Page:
Diseconomies of Scale, Information Processing and Hierarchy Costs: Evidence from Asset Management
35 Pages Posted: 18 Mar 2017 Last revised: 20 Apr 2018
Date Written: April 4, 2018
Previous research has suggested that information processing and hierarchy costs play a role in firm-level diseconomies of scale. Using separate accounts (SAs) as a laboratory, we examine if these costs vary across investment style (quantitative vs. fundamental) and what role, if any, they play in producing diseconomies of scale. Consistent with lower hierarchy costs, the average investment professional (e.g., portfolio manager, research analyst, and trader) at a quantitative investment advisor manages two to three times more assets than fundamental advisors. Consistent with greater use of hard information and lower information processing costs, the performance of quantitative SAs exhibit higher factor model R2s, and greater stability in factor betas and tracking error after a change in the management team than fundamental SAs. Moreover, we find higher information diffusion speed in quant SA firms than in fundamental firms, also consistent with lower information processing costs. Finally, controlling for liquidity costs, we find the performance of quantitative SAs is unrelated to size, while fundamental SAs exhibit statistically and economically significant diseconomies of scale. Overall, our results suggest that information processing and hierarchy costs are a source of diseconomies of scale in asset management.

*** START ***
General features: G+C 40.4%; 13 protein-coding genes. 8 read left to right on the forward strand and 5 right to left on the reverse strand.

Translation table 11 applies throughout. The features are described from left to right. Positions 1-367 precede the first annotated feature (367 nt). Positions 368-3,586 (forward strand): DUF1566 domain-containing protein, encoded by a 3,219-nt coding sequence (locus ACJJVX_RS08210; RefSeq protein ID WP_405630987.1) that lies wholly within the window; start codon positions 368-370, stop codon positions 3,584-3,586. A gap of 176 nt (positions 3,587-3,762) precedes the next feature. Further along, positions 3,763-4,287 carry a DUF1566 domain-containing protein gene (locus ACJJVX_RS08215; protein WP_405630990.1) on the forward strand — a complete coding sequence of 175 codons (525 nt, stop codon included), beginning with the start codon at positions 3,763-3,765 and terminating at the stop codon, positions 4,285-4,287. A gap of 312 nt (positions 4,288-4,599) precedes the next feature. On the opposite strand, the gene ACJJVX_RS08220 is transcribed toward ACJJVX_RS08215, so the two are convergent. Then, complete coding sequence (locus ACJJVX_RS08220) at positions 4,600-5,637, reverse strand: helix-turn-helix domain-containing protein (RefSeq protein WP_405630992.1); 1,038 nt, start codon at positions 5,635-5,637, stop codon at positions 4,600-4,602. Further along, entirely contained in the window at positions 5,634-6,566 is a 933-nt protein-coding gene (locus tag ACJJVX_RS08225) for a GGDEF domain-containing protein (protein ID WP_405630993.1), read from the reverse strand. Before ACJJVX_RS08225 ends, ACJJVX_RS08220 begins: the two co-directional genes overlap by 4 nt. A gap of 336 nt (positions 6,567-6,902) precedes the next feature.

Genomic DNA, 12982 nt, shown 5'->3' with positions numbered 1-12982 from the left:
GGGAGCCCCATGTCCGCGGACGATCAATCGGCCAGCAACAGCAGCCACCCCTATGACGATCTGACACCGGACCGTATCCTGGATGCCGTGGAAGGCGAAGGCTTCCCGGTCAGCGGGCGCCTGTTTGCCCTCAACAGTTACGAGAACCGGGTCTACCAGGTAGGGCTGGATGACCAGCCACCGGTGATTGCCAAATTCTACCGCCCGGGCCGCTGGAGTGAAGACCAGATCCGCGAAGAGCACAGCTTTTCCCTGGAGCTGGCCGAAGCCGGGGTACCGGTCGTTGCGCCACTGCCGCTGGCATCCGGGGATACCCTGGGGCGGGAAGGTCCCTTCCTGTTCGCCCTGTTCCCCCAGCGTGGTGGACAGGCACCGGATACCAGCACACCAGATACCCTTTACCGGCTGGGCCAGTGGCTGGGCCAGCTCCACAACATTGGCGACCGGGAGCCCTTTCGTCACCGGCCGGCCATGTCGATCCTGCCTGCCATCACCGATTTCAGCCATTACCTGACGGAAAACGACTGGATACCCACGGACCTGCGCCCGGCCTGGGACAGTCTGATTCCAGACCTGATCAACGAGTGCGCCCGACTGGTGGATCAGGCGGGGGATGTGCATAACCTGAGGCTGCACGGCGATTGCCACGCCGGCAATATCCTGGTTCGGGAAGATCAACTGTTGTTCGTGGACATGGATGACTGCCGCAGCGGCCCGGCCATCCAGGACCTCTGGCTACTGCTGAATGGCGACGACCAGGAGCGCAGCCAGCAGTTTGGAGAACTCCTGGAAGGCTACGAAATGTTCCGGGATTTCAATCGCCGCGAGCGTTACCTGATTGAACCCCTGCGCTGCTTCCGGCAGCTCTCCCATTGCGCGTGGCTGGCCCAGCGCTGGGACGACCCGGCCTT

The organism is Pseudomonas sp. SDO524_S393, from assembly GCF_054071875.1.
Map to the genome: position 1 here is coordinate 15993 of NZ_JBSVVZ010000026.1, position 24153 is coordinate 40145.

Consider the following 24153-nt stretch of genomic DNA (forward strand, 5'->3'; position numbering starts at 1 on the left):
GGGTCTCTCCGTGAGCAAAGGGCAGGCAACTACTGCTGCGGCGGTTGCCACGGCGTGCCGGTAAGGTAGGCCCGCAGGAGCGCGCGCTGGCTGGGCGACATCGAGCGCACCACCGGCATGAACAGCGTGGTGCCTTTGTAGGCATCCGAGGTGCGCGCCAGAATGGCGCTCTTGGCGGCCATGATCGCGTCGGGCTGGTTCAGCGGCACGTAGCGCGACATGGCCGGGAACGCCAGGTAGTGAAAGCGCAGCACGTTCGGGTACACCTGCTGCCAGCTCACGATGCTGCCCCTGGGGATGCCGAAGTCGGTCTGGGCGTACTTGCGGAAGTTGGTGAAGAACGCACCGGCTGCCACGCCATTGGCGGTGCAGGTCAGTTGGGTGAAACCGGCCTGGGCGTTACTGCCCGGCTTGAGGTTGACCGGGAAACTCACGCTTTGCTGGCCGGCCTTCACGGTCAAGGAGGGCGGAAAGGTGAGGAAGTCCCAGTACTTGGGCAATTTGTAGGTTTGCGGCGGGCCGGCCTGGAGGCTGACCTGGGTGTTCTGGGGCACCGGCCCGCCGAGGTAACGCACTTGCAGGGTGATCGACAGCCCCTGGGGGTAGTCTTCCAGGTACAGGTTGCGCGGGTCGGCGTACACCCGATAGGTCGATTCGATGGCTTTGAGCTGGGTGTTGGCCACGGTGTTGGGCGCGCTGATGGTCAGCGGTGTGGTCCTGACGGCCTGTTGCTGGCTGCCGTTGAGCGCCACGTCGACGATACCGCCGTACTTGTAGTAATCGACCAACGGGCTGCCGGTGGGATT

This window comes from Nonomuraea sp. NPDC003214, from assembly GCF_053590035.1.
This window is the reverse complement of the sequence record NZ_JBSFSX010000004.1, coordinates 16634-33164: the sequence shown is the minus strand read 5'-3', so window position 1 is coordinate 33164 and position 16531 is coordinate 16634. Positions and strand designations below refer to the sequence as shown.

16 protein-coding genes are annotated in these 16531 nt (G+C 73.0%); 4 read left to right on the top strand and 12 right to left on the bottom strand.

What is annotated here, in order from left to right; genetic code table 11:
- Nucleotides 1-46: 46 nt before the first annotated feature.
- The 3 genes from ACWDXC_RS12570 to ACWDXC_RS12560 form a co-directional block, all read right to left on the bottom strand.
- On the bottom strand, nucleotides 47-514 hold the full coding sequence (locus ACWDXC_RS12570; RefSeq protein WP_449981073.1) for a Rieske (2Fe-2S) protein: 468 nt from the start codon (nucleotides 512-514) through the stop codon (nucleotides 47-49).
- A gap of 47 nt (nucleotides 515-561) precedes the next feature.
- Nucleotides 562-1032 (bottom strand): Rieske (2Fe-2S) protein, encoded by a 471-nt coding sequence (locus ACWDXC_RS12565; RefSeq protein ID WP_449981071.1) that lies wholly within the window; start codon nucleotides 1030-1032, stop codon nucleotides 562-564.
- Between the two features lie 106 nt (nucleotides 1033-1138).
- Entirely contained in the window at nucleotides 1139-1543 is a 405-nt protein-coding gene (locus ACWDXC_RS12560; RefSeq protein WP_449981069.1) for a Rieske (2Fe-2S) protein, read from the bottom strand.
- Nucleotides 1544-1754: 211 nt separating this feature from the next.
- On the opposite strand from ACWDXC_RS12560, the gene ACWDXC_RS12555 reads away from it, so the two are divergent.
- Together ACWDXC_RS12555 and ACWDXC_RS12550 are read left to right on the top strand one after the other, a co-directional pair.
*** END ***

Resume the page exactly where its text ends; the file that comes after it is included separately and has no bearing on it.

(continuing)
Keywords: Diseconomies of scale, quantitative, fundamental, performance, flows, hierarchy costs, information processing, separate accounts, institutional investing
JEL Classification: G11, G12, L11, L23, L25
Suggested Citation: Suggested Citation